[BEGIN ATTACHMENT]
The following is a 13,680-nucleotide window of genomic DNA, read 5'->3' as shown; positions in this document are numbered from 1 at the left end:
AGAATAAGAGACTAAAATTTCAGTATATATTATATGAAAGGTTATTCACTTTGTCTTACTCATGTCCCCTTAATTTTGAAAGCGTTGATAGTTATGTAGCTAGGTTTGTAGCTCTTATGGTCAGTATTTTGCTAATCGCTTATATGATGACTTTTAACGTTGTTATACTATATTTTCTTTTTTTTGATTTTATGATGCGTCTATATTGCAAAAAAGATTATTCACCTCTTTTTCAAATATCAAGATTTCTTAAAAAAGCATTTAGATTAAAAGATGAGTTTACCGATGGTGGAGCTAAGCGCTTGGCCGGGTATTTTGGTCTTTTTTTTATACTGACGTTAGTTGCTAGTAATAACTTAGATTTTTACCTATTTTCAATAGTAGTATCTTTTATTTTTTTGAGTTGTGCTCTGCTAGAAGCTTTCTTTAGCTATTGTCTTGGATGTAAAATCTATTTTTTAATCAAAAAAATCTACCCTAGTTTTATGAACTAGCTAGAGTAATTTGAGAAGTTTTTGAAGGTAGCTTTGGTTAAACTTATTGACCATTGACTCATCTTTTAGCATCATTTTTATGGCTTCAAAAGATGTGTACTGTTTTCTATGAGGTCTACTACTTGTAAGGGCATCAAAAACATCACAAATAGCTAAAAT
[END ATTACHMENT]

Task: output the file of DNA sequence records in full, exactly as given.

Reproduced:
The following is a 13,680-nucleotide window of genomic DNA, read 5'->3' as shown; positions in this document are numbered from 1 at the left end:
AGAATAAGAGACTAAAATTTCAGTATATATTATATGAAAGGTTATTCACTTTGTCTTACTCATGTCCCCTTAATTTTGAAAGCGTTGATAGTTATGTAGCTAGGTTTGTAGCTCTTATGGTCAGTATTTTGCTAATCGCTTATATGATGACTTTTAACGTTGTTATACTATATTTTCTTTTTTTTGATTTTATGATGCGTCTATATTGCAAAAAAGATTATTCACCTCTTTTTCAAATATCAAGATTTCTTAAAAAAGCATTTAGATTAAAAGATGAGTTTACCGATGGTGGAGCTAAGCGCTTGGCCGGGTATTTTGGTCTTTTTTTTATACTGACGTTAGTTGCTAGTAATAACTTAGATTTTTACCTATTTTCAATAGTAGTATCTTTTATTTTTTTGAGTTGTGCTCTGCTAGAAGCTTTCTTTAGCTATTGTCTTGGATGTAAAATCTATTTTTTAATCAAAAAAATCTACCCTAGTTTTATGAACTAGCTAGAGTAATTTGAGAAGTTTTTGAAGGTAGCTTTGGTTAAACTTATTGACCATTGACTCATCTTTTAGCATCATTTTTATGGCTTCAAAAGATGTGTACTGTTTTCTATGAGGTCTACTACTTGTAAGGGCATCAAAAACATCACAAATAGCTAAAAT